With the original petition and answer in probate court, as well as the pleadings heretofore described as having been subsequently filed by Mulliken and Forbes, before it the district court called the case for trial and proceeded to hear evidence. Mulliken then called Paul Armstrong, one of the attorneys for Jeffery at the hearing in probate court. Immediately Forbes objected to the introduction of any evidence in the case on the ground the pleadings filed did not state facts sufficient for a cause of action or grounds for the relief prayed for. This objection was overruled and the court proceeded to hear the testimony. After Armstrong had been asked a few questions someone directed attention to the fact that Jeffery had made no appearance. Thereupon inquiry was made of Armstrong as to whether she was going to participate in the appeal. The record discloses he made, among other things, the following reply to such inquiry: "The statement I made immediately preceding was a voluntary appearance for and on behalf of Pearl K. Jeffery, but as far as any evidence is concerned, she does not desire to introduce any evidence in this matter."
The trial court then permitted Mulliken to proceed with the introduction of his evidence. When all such evidence was adduced Forbes demurred thereto for the reason there had been no evidence to show cause for the removal of the guardian and no evidence recognized by law for the removal of a fiduciary. When his demurrer was overruled he then proceeded to adduce his evidence and rested. Mulliken then introduced evidence in rebuttal.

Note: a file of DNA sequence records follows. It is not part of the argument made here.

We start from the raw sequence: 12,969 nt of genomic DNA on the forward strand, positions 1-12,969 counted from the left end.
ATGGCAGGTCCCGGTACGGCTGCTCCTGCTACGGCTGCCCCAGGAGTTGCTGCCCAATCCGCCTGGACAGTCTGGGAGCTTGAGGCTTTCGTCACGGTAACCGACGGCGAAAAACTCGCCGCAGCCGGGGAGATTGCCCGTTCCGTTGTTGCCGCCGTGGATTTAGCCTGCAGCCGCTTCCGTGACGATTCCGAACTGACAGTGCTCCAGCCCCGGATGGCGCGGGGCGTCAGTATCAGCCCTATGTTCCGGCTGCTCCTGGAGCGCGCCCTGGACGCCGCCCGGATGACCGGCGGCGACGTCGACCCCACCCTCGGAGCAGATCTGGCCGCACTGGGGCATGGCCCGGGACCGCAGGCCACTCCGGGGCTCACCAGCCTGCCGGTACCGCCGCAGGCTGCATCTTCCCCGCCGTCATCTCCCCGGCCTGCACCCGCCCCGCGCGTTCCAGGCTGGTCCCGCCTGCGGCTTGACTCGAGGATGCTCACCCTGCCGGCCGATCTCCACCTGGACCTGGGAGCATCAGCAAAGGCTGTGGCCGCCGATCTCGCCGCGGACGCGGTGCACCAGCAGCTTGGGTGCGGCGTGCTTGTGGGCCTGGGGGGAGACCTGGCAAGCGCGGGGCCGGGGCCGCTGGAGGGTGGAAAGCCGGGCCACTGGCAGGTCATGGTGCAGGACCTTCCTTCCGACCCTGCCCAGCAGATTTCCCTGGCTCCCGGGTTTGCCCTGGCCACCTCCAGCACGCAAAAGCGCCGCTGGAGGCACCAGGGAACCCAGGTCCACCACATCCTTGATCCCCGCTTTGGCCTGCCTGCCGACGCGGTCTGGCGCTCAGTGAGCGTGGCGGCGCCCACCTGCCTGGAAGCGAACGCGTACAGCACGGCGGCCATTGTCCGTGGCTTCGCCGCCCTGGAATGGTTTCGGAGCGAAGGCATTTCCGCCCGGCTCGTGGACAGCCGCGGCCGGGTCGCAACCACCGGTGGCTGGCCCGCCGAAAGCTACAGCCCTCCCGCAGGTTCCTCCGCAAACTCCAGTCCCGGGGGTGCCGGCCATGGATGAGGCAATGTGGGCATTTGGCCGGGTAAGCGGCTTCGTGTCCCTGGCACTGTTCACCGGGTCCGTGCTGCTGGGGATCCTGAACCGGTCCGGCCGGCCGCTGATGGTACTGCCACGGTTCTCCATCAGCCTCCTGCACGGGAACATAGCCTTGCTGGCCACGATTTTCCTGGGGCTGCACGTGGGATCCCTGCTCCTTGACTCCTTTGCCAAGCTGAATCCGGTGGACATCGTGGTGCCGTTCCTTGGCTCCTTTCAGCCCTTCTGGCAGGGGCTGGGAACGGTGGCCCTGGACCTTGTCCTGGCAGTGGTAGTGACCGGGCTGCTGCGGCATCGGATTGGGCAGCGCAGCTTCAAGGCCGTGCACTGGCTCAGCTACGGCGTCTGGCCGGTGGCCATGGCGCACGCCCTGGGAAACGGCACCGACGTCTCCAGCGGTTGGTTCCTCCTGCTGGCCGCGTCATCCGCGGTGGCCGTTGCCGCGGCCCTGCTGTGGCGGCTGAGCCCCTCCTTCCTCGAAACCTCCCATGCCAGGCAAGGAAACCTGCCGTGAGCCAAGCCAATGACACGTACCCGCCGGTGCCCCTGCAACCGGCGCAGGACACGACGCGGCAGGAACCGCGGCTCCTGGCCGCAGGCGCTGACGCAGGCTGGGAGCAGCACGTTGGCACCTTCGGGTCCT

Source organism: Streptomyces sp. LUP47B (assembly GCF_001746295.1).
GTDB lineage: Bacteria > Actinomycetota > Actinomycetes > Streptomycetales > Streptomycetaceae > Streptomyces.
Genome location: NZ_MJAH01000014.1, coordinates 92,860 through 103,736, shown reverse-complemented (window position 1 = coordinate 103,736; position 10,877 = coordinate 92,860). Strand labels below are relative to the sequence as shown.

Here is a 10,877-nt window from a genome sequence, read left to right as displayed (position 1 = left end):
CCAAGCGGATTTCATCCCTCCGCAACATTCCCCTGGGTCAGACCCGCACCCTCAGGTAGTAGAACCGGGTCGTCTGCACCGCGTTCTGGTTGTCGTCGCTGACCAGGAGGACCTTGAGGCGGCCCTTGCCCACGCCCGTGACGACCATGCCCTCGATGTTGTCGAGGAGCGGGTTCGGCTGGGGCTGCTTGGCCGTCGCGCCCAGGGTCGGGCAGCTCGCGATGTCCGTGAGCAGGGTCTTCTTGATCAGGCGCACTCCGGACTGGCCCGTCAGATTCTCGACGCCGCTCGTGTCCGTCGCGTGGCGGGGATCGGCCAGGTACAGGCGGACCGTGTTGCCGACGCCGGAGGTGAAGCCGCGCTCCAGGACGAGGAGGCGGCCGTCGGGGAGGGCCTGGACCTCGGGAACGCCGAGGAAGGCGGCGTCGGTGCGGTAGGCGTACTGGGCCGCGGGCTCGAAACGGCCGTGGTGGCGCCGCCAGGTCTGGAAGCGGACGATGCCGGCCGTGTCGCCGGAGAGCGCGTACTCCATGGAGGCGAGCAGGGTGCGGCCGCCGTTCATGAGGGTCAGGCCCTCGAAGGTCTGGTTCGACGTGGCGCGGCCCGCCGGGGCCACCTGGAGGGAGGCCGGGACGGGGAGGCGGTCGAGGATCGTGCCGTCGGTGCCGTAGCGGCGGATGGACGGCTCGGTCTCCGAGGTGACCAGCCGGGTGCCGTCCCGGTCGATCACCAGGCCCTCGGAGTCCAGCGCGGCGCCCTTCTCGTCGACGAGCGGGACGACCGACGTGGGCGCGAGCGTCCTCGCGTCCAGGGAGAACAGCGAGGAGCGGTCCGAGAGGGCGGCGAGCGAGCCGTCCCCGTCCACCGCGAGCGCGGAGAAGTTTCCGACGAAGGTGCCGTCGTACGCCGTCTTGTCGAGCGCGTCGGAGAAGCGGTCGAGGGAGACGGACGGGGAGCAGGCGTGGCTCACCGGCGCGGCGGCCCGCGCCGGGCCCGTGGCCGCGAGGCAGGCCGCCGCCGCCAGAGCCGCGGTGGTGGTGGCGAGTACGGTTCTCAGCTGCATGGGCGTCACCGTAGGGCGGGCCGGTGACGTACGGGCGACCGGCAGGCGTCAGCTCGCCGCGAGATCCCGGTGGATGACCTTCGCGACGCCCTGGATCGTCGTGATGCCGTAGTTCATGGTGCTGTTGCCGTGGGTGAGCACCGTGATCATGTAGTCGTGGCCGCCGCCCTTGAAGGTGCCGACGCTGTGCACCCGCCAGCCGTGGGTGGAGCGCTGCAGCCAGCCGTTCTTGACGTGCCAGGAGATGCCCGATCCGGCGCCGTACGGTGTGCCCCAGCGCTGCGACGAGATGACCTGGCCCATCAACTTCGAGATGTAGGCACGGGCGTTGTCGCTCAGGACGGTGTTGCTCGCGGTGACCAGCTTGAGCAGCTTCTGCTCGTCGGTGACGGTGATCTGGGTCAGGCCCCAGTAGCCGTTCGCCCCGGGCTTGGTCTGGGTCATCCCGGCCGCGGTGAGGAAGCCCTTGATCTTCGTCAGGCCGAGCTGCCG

Without attempting for the moment to make further reference to the lengthy record of the evidence abstracted it may be stated *368 that at the close of all such evidence, and after taking the matter under advisement for a few days, the court made, as we are advised, findings of fact almost identical with those made by the probate court at the time of the rendition of its judgment, which read:"1. That Willie J. Osborn believes that he was not properly consulted about the appointment of the said J.M. Forbes as his guardian, and does not approve of the same nor of the selection of attorneys by said guardian and further believes that said guardian and his attorneys are not properly handling and managing his estate, and because of such persistent belief upon the part of the said Willie J. Osborn, he has become and continues to be extremely nervous, agitated, and obstreperous and threatens bodily harm and violence to said guardian and his attorney. "2. That because of the belief of the said Willie J. Osborn concerning the said guardian and his attorney, and its resultant effect upon the mental condition, health, and well being of the said Willie J. Osborn, the continuance of J.M. Forbes as guardian of his person and estate is detrimental to the health, mental condition, and general welfare of Willie J. Osborn and is a threat to the public peace and order. "3. That it would be to the best interests of Willie J. Osborn that J.M. Forbes be removed as guardian of his person and estate. "4. That Laurance R. Mulliken of Columbus, Kansas, is a suitable and proper person to be appointed guardian of the person and estate of Willie J. Osborn, an incompetent person."
And then as disclosed by the journal entry, after overruling Forbes's motion for a new trial, rendered the following judgment:"IT IS, THEREFORE, BY THE COURT ORDERED, that the order of the Probate Court of Cherokee County, Kansas, entered on the 26th day of February, 1955, removing J.M. Forbes as guardian of the person and estate of Willie J. Osborn, an incompetent person, and appointing Laurance R. Mulliken as successor guardian of the person and estate of Willie J. Osborn, an incompetent person, be, and the same is hereby approved and adopted as the judgment and decree of this court; and it is further ordered that the said J.M. Forbes shall, within 45 days, file with the Probate Court his final account as such guardian, and shall pay and deliver to Laurance R. Mulliken as successor guardian all of the money, property, and assets of said estate in his possession or under his control; and it is further ordered that the costs of this action be taxed against the estate of said incompetent person, including a fee of one hundred dollars to the guardian ad litem."